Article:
ORIGINALLY POSTED 02/16/2017 |
FROM THE Spring 2017 ISSUE
Colleen Swain grew up with Mission San Jose just a bike ride away from her grandparents’ house. Now, following the 2015 designation of San Jose and San Antonio’s four other colonial missions as a UNESCO World Heritage Site, she’s director of the city’s World Heritage Office. She’s responsible for implementing a plan to maximize the economic impact of the designation and enhance the experience for visitors—all while keeping the local community’s priorities in mind.
What’s your job as world heritage director?
It took nine years with several community partners working together to obtain the designation. But we know it can be a catalyst for social and economic change in the area surrounding the missions, with the increased visitation and tourist spending to come. Because of this opportunity, my key role is coordinating and making connections among the involved entities and with the community. Since our nomination for world heritage designation required the creation of a buffer zone surrounding the missions national park, there’s an area nearly 12 miles long and encompassing almost 5,800 acres that I oversee the work plan for and coordinate related projects.
You and your family lived on the city’s south side. How does that impact what you are doing now?
First, it’s such an honor to be in this role. But there is also a huge sense of responsibility. Both my maternal and fraternal grandparents made their homes on the south side. My mom went to St. Leo [the Great Catholic School], as did I, and graduated from Blessed Sacrament Academy, and my dad graduated from Harlandale—both in neighborhoods close to the missions. When I go to meetings, I’ve met people who went to high school with my dad and who know me or my family. So this is not simply a job for me; it is a personal passion.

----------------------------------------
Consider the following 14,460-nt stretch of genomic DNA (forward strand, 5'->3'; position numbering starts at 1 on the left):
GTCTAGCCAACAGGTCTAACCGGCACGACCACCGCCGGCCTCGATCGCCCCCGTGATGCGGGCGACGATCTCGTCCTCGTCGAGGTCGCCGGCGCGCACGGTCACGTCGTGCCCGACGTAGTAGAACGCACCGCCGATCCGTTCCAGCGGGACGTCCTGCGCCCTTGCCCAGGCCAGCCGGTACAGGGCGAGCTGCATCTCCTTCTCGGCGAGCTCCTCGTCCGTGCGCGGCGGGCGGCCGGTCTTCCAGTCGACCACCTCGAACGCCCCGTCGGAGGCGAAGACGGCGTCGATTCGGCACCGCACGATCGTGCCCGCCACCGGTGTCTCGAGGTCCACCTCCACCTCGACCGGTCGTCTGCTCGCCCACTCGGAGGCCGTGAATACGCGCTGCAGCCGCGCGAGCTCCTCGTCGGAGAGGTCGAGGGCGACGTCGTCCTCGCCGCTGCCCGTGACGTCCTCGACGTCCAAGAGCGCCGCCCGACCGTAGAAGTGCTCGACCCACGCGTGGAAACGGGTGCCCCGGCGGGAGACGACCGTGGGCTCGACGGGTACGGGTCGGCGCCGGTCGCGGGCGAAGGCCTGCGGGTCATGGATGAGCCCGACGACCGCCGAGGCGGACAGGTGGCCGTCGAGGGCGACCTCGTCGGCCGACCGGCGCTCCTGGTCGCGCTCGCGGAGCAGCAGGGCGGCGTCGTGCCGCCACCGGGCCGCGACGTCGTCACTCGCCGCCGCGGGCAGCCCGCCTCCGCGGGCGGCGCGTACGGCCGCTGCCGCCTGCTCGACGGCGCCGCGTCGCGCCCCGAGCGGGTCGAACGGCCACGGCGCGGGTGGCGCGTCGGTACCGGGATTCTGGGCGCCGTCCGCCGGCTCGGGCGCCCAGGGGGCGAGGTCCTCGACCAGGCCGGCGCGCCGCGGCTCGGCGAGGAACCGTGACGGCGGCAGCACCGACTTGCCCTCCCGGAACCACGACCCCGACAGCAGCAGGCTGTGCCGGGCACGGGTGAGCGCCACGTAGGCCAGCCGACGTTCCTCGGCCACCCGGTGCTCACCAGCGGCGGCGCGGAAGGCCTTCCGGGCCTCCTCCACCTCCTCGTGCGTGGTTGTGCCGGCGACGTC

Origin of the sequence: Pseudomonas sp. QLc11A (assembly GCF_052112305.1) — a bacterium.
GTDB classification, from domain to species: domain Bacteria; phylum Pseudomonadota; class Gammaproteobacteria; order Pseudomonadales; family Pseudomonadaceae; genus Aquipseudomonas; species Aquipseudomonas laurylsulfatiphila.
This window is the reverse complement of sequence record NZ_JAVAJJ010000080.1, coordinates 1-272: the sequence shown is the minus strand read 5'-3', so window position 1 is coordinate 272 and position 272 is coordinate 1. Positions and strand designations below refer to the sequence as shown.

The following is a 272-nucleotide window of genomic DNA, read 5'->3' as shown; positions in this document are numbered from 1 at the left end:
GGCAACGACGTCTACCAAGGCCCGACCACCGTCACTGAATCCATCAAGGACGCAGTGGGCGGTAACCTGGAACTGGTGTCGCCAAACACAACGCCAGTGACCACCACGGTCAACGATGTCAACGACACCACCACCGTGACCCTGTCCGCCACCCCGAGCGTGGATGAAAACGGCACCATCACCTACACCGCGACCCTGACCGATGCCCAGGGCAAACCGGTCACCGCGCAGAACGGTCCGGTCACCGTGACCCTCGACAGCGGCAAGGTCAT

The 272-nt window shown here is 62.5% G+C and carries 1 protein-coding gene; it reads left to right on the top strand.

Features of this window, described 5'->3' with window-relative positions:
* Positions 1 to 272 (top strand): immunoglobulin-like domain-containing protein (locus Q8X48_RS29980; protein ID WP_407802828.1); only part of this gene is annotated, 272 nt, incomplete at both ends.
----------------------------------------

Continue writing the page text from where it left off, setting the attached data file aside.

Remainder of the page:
What do you hear from people about what they want to see happen in the area?
They want to keep the “authenticity.” There’s a certain feeling you get with each neighborhood around each mission, and the community members want to keep whatever the uniqueness is that makes it special. They want to see the quality of life improve for the residents and the visitor experience enhanced—yet retain that genuine culture, history, and character.
What’s your favorite part of this job?
It allows me to do something different every day. I’m working on infrastructure, economic development, transportation, land use, marketing, and outreach. I love the history and culture. I get to be part of something that will have a positive impact on the future of the area, in balance with all the wonderful things that those of us who have grown up in the area know exist.
It’s easy to feel so removed when you’re among the missions; you forget that you’re just a short drive from downtown. Taking a bike ride on the river mission reach, you feel like you are miles away. It’s really special to be at a mission at night. I remember during an event everyone commenting about the fireflies.
But my favorite experience is the magic of being able to look up, see the beautiful stars and moon as a backdrop to the architecture, and feel like you have been transported back in time.